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LAAFB Officer Selected for Fellowship Award, Headed for Europe

Lt. Col. Troy Brashear, Defense Meteorological Satellite Squadron, was recently awarded the 2009 American Marshall Memorial Fellowship.  Along with 52 other selectee from throught the United States, he will be traveling to Europe on a 24-day program to develop knowledge of political, economic, and social issues facing the U.S. and Europe.

Lt. Col. Troy Brashear, Defense Meteorological Satellite Squadron, was recently awarded the 2009 American Marshall Memorial Fellowship. Along with 52 other selectee from throught the United States, he will be traveling to Europe on a 24-day program to develop knowledge of political, economic, and social issues facing the U.S. and Europe.

LOS ANGELES AIR FORCE BASE -- Lt. Col. Troy Brashear from the Defense Meteorological Satellite Squadron was among the 53 American leaders awarded the 2009 American Marshall Memorial Fellowship. According to the recent article by the German Marshall Fund of the United States, Colonel Brashear and other awardees will be traveling on a 24-day program to "develop extensive knowledge of political, economic, and social institutions and issues facing the United States and Europe." 

Current awardees were selected from 15 states and the District of Columbia and were chosen through competitive nationwide and regional processes. Their backgrounds range from politics, government, media, business and non-profit sectors. They will be visiting five cities across Europe and will be meeting with their local counterparts. 

"They were looking for young American leaders from a wide variety of backgrounds under the age of 40 to represent the United States in Europe for this program," said Colonel Brashear. "I believe in the ten years they have sent Americans to Europe, I'm the first Air Force person to go." 

The selectees will be divided into three sessions of spring, summer and fall. Colonel Brashear will be leaving early next month with the first group of 18 awardees. Their first stop will be Washington, D. C., where they will receive an orientation about the program and make final details for the trip. The group will then break up in to three smaller groups of six before they fly out to Europe. Colonel Brashear's group will spend a few days each in Brussels, Belgium; Lubeck, Germany; Athens, Greece; Zagreb, Croatia; and finally Bratislava, Slovakia, where the three groups will merge before returning to the United States.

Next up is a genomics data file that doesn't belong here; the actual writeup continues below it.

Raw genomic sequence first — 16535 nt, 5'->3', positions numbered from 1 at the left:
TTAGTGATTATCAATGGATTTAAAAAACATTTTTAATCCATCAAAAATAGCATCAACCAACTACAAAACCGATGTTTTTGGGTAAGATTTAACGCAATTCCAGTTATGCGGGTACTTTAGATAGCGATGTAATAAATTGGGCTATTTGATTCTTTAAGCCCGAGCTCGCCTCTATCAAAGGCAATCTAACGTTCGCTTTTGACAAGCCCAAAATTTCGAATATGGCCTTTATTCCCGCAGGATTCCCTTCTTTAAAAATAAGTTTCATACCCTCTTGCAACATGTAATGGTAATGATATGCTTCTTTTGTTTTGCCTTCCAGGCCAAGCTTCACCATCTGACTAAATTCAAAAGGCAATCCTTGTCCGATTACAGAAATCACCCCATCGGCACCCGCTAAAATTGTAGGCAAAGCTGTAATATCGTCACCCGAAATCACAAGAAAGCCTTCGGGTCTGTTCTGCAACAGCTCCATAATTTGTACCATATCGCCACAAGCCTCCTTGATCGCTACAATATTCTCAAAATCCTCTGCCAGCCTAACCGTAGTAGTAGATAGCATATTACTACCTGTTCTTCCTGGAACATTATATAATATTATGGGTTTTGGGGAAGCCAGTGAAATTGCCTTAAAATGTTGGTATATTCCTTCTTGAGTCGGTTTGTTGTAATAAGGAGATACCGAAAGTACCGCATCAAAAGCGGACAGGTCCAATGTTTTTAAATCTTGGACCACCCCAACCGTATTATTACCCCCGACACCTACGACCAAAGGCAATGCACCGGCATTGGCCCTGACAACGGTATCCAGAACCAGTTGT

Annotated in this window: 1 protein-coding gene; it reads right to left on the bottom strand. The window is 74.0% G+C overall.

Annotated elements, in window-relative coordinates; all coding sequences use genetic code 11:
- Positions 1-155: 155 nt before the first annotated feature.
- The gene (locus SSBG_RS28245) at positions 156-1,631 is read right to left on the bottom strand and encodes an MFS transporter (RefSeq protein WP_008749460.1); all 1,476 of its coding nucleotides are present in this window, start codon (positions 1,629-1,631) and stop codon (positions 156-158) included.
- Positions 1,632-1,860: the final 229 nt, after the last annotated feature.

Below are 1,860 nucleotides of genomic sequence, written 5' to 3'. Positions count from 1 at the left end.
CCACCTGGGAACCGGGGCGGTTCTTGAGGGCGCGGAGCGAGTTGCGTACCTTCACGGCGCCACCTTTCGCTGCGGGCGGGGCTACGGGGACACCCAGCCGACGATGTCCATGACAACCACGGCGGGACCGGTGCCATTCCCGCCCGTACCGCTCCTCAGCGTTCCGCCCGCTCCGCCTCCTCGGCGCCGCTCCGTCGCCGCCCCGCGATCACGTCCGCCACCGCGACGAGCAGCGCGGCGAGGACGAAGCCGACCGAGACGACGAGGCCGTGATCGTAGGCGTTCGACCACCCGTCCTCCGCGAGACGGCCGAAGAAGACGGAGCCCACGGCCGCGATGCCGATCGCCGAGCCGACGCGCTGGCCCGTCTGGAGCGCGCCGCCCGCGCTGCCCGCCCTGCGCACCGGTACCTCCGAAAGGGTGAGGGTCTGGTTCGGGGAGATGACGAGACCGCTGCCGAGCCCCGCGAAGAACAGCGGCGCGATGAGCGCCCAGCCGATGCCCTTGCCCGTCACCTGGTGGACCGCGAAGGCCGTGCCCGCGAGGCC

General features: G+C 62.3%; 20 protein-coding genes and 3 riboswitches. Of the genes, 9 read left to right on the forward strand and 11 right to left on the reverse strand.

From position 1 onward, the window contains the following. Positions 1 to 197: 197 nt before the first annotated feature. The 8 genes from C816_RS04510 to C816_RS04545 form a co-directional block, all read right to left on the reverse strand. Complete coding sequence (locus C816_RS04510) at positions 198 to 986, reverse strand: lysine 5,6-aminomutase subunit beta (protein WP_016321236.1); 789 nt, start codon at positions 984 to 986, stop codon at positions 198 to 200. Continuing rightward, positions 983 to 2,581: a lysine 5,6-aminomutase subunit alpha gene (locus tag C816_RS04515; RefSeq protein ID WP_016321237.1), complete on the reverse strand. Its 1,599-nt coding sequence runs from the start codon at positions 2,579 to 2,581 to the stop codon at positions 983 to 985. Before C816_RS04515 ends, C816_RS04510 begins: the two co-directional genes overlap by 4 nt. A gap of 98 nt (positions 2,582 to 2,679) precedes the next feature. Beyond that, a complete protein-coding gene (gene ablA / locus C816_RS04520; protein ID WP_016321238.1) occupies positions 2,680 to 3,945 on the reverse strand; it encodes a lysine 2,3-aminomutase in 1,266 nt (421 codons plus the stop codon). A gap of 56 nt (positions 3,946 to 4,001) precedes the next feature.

"One of the best parts [of this trip] I think is getting to spend all that time with the other 'fellows' in the program. They're pretty exciting people from a wide variety of backgrounds," said Colonel Brashear. "I think it would be great to learn a lot from them and hopefully share with them what it's like to be in the Air Force and the military." 

While in Europe, the group will meet with the local press for personal interviews. Colonel hopes he'll also have the opportunity to do something either military- or space- or science-related while they're there. From this experience, Colonel Brashear hopes to gain a better appreciation of the common issues between the United States and the European countries. Also he hopes for the opportunity to discuss how they can work together on some tough issues facing both continents. 

"One of my goals is to give them a better appreciation of where Los Angeles Air Force Base is located and how the Space and Missile Systems Center fits into the Los Angeles and the Southern California community, and the economic impact that SMC has on Los Angeles" said Colonel Brashear.

AMMF program was first started in 1982 when the inaugural group of German MMFs visited the United States in hopes of introducing a new generation of European leaders to American institutions, politics and people. The current program includes members from 22 European countries in addition to the United States. For more information on the AMMF and nomination process, visit www.gmfus.org.